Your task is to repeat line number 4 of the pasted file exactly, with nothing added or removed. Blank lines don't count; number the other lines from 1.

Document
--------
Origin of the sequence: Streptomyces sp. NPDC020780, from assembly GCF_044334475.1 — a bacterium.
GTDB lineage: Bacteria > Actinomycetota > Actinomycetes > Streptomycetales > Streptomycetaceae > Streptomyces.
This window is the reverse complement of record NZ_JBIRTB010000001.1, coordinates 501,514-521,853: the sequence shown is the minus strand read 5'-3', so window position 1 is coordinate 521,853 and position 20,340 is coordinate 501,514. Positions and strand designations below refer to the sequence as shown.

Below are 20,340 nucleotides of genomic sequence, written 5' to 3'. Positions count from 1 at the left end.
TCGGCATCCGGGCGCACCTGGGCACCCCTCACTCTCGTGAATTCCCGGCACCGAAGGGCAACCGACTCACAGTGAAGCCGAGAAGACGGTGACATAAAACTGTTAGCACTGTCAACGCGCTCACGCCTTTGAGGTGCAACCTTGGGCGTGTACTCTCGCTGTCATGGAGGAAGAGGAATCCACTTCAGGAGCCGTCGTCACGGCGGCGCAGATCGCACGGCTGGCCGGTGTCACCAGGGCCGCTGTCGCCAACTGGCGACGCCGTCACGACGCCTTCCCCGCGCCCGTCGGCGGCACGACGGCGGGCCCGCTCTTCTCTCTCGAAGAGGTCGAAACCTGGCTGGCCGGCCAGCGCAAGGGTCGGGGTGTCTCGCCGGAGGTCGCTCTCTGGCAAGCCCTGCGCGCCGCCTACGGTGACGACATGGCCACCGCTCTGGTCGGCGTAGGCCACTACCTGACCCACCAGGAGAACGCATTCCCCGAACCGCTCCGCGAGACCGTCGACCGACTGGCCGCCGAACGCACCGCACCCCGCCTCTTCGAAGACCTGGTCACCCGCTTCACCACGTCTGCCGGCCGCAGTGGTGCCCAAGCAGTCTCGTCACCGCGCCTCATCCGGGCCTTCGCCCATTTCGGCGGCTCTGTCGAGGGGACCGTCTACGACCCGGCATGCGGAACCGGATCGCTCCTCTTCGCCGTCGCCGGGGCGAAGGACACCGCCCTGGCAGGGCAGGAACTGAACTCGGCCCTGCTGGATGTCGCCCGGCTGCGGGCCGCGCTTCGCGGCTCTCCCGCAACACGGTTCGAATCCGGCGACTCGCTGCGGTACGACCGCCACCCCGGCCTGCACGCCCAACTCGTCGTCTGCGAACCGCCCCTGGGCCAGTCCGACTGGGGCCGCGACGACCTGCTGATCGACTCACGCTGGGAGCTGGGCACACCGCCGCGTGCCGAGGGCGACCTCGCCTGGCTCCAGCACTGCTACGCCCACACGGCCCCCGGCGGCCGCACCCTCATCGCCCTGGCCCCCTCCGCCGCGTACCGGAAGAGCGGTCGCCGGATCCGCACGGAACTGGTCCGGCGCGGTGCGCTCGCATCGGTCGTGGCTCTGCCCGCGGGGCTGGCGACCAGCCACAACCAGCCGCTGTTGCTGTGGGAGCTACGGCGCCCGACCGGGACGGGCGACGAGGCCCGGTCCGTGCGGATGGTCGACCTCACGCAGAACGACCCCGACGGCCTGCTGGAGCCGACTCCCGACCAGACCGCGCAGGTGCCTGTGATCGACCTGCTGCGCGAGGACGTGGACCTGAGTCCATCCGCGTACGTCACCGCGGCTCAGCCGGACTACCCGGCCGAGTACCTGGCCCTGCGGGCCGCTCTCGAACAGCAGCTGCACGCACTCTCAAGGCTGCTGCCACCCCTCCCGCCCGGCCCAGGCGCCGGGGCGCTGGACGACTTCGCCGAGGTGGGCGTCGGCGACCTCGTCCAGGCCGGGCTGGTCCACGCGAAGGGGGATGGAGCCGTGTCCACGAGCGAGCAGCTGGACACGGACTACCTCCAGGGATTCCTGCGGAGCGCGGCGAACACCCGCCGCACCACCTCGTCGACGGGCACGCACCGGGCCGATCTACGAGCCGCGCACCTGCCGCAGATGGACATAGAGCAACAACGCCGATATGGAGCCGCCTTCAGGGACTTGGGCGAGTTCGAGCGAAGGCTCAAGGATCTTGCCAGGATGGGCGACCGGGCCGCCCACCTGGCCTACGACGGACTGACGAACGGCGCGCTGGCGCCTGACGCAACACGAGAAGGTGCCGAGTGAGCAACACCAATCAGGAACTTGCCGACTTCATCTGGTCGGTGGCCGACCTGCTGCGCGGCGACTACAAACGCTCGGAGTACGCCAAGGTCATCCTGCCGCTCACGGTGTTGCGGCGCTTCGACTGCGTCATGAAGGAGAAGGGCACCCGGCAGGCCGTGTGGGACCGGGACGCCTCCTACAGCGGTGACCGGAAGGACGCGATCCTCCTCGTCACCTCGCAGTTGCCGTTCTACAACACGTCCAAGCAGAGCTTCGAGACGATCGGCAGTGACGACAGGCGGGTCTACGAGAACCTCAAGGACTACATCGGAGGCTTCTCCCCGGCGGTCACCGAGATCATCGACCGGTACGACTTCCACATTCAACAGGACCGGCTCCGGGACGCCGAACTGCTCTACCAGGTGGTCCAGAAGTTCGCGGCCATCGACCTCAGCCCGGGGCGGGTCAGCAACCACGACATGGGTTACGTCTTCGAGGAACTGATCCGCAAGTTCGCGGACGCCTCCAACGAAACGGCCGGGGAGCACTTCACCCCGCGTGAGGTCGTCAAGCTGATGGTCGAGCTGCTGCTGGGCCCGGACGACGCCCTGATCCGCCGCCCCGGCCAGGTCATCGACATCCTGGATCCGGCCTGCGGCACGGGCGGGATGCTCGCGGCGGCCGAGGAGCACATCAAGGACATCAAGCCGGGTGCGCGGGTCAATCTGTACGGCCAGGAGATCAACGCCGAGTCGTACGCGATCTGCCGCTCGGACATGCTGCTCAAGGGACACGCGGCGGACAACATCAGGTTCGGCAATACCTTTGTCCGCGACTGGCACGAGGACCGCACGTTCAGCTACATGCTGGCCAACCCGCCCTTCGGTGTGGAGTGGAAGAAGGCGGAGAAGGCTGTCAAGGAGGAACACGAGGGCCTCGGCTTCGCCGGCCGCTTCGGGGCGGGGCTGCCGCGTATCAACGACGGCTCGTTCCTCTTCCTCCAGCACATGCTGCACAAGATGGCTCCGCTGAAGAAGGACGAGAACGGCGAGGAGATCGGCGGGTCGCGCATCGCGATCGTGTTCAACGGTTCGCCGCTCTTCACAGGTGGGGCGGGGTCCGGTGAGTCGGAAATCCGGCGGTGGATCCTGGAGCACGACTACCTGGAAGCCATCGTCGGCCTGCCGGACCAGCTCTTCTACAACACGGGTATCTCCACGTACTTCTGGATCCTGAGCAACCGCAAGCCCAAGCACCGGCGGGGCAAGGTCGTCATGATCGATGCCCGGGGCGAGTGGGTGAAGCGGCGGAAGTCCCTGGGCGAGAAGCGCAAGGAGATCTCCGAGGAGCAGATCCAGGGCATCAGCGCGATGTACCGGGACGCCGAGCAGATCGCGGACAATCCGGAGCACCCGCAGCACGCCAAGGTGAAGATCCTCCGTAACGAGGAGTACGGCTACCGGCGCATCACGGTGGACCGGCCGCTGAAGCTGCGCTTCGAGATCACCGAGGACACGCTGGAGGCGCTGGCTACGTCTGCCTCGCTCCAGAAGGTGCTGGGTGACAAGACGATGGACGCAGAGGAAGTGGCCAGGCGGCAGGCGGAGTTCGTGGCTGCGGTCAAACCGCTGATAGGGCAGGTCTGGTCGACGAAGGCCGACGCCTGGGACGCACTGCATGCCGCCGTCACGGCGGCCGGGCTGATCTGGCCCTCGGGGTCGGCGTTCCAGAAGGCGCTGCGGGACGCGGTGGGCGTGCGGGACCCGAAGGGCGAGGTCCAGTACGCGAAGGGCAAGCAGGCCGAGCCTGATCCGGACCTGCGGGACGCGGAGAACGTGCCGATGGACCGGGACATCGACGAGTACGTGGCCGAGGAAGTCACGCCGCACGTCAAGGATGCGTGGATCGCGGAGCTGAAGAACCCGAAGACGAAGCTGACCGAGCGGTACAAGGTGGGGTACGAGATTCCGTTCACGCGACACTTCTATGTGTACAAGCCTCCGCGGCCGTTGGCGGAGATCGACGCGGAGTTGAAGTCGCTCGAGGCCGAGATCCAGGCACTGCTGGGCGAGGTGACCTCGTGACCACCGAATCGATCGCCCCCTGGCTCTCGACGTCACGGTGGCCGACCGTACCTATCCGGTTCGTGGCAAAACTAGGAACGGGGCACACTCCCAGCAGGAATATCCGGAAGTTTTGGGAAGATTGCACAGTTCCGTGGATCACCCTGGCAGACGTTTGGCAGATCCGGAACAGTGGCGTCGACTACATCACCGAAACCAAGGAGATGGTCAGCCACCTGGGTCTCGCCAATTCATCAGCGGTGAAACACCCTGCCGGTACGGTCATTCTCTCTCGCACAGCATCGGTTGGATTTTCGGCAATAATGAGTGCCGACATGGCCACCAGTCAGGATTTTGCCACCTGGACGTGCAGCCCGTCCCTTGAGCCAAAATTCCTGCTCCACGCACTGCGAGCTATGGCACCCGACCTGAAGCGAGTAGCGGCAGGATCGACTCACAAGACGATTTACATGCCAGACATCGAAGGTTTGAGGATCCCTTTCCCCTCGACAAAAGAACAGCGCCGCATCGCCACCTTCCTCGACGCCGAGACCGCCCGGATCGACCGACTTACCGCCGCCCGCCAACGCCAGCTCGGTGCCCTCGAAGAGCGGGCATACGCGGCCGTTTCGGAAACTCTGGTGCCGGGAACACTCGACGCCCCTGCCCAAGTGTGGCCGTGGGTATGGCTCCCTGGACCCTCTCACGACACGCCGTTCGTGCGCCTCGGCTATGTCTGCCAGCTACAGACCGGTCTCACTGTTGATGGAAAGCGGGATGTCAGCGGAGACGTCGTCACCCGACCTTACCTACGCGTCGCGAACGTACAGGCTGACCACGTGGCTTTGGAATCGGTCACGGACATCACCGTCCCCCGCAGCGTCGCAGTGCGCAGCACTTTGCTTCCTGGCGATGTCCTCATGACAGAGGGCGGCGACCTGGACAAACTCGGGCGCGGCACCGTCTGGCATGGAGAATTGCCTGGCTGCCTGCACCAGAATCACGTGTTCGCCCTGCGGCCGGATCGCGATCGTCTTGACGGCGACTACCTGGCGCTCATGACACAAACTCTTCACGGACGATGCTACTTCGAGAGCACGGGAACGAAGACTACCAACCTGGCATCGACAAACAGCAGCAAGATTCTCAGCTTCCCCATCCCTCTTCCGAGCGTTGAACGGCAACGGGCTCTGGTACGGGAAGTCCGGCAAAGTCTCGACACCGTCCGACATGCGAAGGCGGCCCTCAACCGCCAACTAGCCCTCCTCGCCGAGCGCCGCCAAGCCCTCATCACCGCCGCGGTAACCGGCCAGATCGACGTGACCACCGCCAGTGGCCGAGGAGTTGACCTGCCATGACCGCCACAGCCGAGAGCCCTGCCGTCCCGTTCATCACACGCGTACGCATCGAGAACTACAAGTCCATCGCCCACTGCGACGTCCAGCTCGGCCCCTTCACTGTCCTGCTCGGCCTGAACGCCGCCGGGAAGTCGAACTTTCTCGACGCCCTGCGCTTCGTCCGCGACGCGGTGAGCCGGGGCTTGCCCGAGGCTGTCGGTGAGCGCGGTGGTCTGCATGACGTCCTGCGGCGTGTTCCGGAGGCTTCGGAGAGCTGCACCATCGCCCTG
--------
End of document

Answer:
Below are 20,340 nucleotides of genomic sequence, written 5' to 3'. Positions count from 1 at the left end.